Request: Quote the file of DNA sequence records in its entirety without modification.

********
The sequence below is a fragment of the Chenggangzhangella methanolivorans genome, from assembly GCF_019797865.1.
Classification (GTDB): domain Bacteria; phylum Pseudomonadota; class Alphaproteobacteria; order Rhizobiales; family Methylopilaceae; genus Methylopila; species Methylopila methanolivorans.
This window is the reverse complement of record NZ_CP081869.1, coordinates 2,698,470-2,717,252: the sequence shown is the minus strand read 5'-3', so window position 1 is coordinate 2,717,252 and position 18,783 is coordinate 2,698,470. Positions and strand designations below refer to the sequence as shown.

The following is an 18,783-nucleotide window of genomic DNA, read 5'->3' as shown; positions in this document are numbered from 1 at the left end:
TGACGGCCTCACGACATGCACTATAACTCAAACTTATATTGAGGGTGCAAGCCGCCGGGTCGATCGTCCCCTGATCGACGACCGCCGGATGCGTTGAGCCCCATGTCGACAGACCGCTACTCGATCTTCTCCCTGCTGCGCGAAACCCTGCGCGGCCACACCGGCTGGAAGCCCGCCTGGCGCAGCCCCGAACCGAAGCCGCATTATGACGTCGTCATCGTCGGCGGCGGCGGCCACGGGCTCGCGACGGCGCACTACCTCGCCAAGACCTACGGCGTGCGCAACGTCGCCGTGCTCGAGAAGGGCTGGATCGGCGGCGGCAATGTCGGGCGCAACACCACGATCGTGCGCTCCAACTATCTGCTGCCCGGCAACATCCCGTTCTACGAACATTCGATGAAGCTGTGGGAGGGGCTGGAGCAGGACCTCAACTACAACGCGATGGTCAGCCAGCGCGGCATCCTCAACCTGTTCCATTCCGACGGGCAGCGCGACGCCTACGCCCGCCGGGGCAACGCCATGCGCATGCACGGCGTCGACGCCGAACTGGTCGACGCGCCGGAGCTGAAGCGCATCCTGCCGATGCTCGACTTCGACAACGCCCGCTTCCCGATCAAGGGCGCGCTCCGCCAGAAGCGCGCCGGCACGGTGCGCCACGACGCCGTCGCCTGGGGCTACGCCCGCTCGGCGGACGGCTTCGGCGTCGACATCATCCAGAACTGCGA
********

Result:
The sequence below is a fragment of the Chenggangzhangella methanolivorans genome, from assembly GCF_019797865.1.
Classification (GTDB): domain Bacteria; phylum Pseudomonadota; class Alphaproteobacteria; order Rhizobiales; family Methylopilaceae; genus Methylopila; species Methylopila methanolivorans.
This window is the reverse complement of record NZ_CP081869.1, coordinates 2,698,470-2,717,252: the sequence shown is the minus strand read 5'-3', so window position 1 is coordinate 2,717,252 and position 18,783 is coordinate 2,698,470. Positions and strand designations below refer to the sequence as shown.

The following is an 18,783-nucleotide window of genomic DNA, read 5'->3' as shown; positions in this document are numbered from 1 at the left end:
TGACGGCCTCACGACATGCACTATAACTCAAACTTATATTGAGGGTGCAAGCCGCCGGGTCGATCGTCCCCTGATCGACGACCGCCGGATGCGTTGAGCCCCATGTCGACAGACCGCTACTCGATCTTCTCCCTGCTGCGCGAAACCCTGCGCGGCCACACCGGCTGGAAGCCCGCCTGGCGCAGCCCCGAACCGAAGCCGCATTATGACGTCGTCATCGTCGGCGGCGGCGGCCACGGGCTCGCGACGGCGCACTACCTCGCCAAGACCTACGGCGTGCGCAACGTCGCCGTGCTCGAGAAGGGCTGGATCGGCGGCGGCAATGTCGGGCGCAACACCACGATCGTGCGCTCCAACTATCTGCTGCCCGGCAACATCCCGTTCTACGAACATTCGATGAAGCTGTGGGAGGGGCTGGAGCAGGACCTCAACTACAACGCGATGGTCAGCCAGCGCGGCATCCTCAACCTGTTCCATTCCGACGGGCAGCGCGACGCCTACGCCCGCCGGGGCAACGCCATGCGCATGCACGGCGTCGACGCCGAACTGGTCGACGCGCCGGAGCTGAAGCGCATCCTGCCGATGCTCGACTTCGACAACGCCCGCTTCCCGATCAAGGGCGCGCTCCGCCAGAAGCGCGCCGGCACGGTGCGCCACGACGCCGTCGCCTGGGGCTACGCCCGCTCGGCGGACGGCTTCGGCGTCGACATCATCCAGAACTGCGA